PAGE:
On day 1 of “Rhythms” I addressed the need for a healthy and consistent “budget” for your time and energy. Yesterday, we saw what that can look like on a weekly basis. Today’s subject is healthy daily rhythms.
I don’t see “rhythms” as a rigid daily or weekly schedule. As I’ve said in previous posts, rhythms are like a budget. In your financial budget, if one area requires a little more resource one month, you are forced to take those dollars from another area. You don’t have an unlimited supply of money. It is the same with time and energy. If one area in your day or week requires a little more attention, you should be pulling from somewhere else. If it’s something on the daily side, perhaps you make that up the next day. If it’s weekly, let’s say circumstances don’t allow you to rest properly one week, then the following week you should work to address that need.
2) Bible study
3) Human connection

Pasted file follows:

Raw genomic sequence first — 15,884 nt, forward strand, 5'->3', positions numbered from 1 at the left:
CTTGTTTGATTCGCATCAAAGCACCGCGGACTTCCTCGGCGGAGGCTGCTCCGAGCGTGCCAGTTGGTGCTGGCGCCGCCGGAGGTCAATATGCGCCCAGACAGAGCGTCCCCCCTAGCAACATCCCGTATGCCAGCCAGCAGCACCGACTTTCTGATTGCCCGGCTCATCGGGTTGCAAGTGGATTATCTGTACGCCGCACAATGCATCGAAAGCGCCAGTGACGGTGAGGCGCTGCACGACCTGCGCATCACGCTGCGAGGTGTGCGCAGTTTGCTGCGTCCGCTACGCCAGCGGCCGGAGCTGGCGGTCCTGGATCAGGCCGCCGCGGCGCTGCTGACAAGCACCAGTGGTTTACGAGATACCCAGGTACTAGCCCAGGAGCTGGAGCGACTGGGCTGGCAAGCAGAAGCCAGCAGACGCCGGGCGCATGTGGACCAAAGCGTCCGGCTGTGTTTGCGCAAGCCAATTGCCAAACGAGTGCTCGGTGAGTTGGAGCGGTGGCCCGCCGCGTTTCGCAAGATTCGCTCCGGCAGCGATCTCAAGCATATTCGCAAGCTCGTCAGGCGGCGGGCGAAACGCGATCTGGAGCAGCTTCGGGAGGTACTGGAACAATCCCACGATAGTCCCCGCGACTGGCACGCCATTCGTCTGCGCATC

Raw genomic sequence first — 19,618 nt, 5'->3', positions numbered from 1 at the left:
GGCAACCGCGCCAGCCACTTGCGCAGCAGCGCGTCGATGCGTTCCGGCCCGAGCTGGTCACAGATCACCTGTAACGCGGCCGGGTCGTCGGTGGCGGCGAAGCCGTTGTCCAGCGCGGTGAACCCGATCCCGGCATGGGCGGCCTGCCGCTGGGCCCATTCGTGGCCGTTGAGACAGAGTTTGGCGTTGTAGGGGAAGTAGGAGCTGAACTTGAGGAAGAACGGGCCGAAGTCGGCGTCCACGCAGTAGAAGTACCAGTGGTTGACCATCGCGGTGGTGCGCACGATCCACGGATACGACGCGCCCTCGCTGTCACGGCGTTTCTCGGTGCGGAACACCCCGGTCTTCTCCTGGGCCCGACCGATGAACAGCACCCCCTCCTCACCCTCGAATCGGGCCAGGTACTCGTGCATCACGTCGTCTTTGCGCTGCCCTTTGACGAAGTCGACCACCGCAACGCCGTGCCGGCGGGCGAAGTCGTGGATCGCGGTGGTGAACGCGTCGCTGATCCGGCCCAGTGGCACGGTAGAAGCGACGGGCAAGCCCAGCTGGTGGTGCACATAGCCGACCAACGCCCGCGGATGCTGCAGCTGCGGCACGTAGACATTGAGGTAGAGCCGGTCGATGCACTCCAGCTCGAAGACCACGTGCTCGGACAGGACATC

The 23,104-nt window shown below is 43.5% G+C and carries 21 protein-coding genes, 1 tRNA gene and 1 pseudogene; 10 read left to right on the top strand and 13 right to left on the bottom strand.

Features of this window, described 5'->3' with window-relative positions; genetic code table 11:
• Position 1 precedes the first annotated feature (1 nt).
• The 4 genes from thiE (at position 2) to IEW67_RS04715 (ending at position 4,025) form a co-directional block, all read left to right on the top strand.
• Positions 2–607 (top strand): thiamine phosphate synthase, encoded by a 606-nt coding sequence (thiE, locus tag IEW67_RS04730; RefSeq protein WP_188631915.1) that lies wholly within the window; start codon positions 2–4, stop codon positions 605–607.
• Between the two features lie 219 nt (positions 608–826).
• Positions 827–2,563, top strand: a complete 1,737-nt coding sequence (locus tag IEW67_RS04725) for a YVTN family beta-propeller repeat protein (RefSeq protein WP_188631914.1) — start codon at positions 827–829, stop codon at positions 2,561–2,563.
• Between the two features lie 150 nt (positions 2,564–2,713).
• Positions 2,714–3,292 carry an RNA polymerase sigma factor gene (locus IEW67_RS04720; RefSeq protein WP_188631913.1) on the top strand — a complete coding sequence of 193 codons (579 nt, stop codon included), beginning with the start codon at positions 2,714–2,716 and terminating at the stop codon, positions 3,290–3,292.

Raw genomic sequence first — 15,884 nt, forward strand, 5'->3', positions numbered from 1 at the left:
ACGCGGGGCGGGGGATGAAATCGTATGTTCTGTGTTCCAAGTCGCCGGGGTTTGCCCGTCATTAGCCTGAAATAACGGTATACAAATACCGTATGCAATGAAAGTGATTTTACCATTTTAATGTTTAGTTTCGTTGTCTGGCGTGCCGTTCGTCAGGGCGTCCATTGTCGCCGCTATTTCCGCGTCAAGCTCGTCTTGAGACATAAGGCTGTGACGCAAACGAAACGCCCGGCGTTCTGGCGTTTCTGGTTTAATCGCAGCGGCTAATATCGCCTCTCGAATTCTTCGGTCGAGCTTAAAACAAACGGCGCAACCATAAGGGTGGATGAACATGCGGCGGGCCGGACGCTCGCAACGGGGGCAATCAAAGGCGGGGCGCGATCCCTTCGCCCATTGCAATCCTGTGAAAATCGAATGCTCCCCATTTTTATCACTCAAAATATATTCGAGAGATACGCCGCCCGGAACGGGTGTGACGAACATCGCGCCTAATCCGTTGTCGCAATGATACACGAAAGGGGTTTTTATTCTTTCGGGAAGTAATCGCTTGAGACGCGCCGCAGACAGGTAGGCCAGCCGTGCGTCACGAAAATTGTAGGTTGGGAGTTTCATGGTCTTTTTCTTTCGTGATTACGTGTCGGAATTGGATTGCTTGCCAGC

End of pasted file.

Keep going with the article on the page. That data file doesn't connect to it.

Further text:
Prayer: If you don’t have the time or energy to pray daily, you are on a dangerous deficit path. If prayer has become an obligation or an activity shrouded in guilt-driven emptiness, your rhythm is off. There are a number of creative ways to engage in your prayer life, and you can pray anywhere and anytime. Prayer is a huge necessity in the daily rhythm of every Christian.
Bible study: This can take a number of forms, but we must certainly be “in the word” daily. For those in a ministry teaching role, if your time in the word is only in preparation for a ministry obligation, you are running a deficit. I have found Bible memorization to be one of the best ways to stay “in rhythm” daily in this area. Like prayer, when you memorize Scripture, you can be in the word anywhere and anytime.
Human connection: This obviously looks different for each person, depending on family dynamics and stage of life. There are times when we should be in solitude, but connecting with other humans is a vital aspect of a healthy rhythm.
Productivity: This means preparation, planning, and work. The only times that should be exempt from productivity are intentional times (days) of rest. Recovery time doesn’t have to be overly productive either, and productivity doesn’t have to be work-related, in fact on recovery/rest days it shouldn’t be (see the weekly rhythms blog (Rhythms Part 2) for clarification on these terms).
Rest: Daily, this means sleep. If you’re not sleeping 8-9 hours a night, you’re setting yourself up for a deficit.